# Log equations

1. Apr 23, 2007

### Corkery

1. The problem statement, all variables and given/known data
Solve Algebraically:

Log(subscript4) (a^2 + 2) = Log(subscript 4) (2a + 10)

2. Relevant equations
other equations that are similar which I can't do are:
Solve Algebraically:

-Log(subscript 5) (x + 3) + Log(subscript 5) (x - 2) = Log(subscript 5) 14

-Log(subscript 2) (2x + 6) - Log(subscript 2) x = 3

3. The attempt at a solution
not sure if this is right but I think you would divide by Log(subscript 4)
Log(subscript4) (a^2 + 2) = Log(subscript 4) (2a + 10)
------------------------------------------------------
Log(subscript4) Log(subscript4)

canceled those out leaving:
a^2 + 2 = 2a + 10

expand the equation:

2. Apr 23, 2007

### Dick

Your solution is essentially right, but the formalism is painfully wrong. If f(x)=f(y) you cannot divide by f. You have to apply the inverse function of f. The inverse of Log(subscript4) is 4^. As in 4^(Log(subscript4)(x))=x. And a^2 + 2 = 2a + 10
is a harmless quadratic equation. Don't get confused there, just factor it or use the quadratic equation.

3. Apr 23, 2007

### VietDao29

When doing log equations, you should try to remember all the formulae. Some useful are:

(1) logab + logac = loga(bc)
(2) logab - logac = loga(b / c)
(3) loga(bc) = c loga(b)
(4) The change base formula:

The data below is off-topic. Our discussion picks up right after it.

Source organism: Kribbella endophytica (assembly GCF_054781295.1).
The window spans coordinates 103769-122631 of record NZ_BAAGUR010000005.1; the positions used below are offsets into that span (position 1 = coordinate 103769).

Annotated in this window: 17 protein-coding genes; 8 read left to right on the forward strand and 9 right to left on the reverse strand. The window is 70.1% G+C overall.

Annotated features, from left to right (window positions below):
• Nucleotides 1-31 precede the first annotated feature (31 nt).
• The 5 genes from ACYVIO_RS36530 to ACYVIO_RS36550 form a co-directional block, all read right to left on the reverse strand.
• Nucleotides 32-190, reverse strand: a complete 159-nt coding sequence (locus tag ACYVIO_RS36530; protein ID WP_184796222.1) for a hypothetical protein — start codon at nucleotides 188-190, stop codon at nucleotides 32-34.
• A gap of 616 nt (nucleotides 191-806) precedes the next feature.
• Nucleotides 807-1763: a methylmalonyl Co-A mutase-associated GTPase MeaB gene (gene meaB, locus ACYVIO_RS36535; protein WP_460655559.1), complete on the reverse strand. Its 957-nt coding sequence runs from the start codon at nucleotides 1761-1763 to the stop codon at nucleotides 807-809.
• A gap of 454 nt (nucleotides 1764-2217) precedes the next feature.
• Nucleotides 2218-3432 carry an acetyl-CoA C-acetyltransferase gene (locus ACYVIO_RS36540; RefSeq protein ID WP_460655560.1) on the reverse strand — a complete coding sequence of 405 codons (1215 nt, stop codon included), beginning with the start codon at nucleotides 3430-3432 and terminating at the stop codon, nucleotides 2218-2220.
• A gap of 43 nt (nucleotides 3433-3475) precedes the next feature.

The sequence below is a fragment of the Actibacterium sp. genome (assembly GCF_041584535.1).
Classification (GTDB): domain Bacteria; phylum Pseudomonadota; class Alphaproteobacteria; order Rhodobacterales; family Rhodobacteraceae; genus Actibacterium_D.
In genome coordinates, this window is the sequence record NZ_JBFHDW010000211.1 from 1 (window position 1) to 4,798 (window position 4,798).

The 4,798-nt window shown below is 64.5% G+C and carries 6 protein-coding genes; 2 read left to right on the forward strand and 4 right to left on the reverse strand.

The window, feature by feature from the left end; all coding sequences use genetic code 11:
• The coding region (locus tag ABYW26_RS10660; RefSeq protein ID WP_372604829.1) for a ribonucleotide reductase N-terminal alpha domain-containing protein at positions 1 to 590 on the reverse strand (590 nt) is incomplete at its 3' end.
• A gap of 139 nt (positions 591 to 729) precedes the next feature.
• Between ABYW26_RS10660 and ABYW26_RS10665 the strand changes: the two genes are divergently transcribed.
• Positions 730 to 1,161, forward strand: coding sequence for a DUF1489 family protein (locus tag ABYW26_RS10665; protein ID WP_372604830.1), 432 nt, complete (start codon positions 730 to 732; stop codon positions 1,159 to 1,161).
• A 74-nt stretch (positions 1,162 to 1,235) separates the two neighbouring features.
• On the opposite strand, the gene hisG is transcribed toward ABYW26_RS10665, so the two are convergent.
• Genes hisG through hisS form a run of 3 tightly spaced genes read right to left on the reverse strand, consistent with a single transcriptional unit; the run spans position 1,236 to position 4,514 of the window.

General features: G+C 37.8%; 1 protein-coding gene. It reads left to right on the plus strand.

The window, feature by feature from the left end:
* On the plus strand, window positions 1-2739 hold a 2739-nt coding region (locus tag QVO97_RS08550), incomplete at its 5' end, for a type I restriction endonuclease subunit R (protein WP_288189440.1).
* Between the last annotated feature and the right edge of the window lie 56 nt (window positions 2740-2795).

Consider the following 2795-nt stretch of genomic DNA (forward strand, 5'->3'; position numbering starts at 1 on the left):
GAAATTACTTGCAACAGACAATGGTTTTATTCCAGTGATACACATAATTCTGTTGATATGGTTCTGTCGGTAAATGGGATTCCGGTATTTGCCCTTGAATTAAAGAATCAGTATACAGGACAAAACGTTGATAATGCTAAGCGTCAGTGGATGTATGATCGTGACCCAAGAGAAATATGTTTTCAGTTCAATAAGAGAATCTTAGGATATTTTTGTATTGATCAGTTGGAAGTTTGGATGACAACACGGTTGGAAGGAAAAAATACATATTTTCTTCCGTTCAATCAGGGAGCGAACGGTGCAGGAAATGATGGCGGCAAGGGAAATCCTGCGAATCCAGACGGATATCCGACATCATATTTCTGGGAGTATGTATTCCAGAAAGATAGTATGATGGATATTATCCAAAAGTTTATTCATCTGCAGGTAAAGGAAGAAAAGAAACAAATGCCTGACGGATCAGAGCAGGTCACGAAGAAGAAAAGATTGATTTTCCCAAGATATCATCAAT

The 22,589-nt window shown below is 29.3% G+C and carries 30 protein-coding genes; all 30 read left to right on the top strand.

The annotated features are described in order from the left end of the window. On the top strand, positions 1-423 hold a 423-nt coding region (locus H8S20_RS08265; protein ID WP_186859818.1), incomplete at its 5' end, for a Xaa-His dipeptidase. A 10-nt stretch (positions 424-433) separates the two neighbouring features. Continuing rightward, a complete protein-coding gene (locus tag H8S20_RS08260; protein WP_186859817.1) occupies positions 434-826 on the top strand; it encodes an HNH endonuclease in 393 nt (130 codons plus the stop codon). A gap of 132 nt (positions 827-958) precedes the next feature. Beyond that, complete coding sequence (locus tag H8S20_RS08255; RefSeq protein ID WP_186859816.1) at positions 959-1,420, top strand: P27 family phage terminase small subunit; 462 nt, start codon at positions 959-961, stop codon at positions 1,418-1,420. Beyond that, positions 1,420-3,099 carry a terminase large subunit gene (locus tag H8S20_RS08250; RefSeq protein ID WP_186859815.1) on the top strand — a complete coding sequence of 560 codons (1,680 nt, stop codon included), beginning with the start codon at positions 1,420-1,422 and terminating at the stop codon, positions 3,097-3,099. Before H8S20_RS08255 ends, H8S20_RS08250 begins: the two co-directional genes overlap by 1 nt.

$$\log_{a}b = \frac{\log_{c}b}{\log_{c}a}$$

(5) Since logarithm is either strictly increasing or strictly decreasing (i.e, 1-1 function), we have:
$$\log_a b = \log_a c \Leftrightarrow b = c$$

You cannot divide logab by loga to get b, it's as meaningless as saying that:
$$\frac{\sin x}{\sin} = x$$

----------------

I'll help you do the first one, and let you try the other 2 by yourself. See if you can get it. :)

log4 (a2 + 2) = log4 (2a + 10)
Using (5), we have:
<=> a2 + 2 = 2a + 10
<=> a2 - 2a - 8 = 0
$$\Leftrightarrow a = 4 \quad \mbox{or} \quad a = -2$$
a2 + 2, and 2a + 10 should all be positive. And both values satisfy the requirements, so we have 2 solutions:
$$a = 4 \quad \mbox{or} \quad a = -2$$

Is it cear?
Can you do the other 2? :)

Last edited: Apr 23, 2007
4. Apr 23, 2007

### AKG

VietDao, why should a be positive? You need a2+2 and 2a+10 to be positive, you don't need a to be positive. Note, those expressions are positive for both a=4 and a=-2.

5. Apr 23, 2007

### VietDao29

Whoops, I thought that a was the base . Er... stand corrected.
Thanks.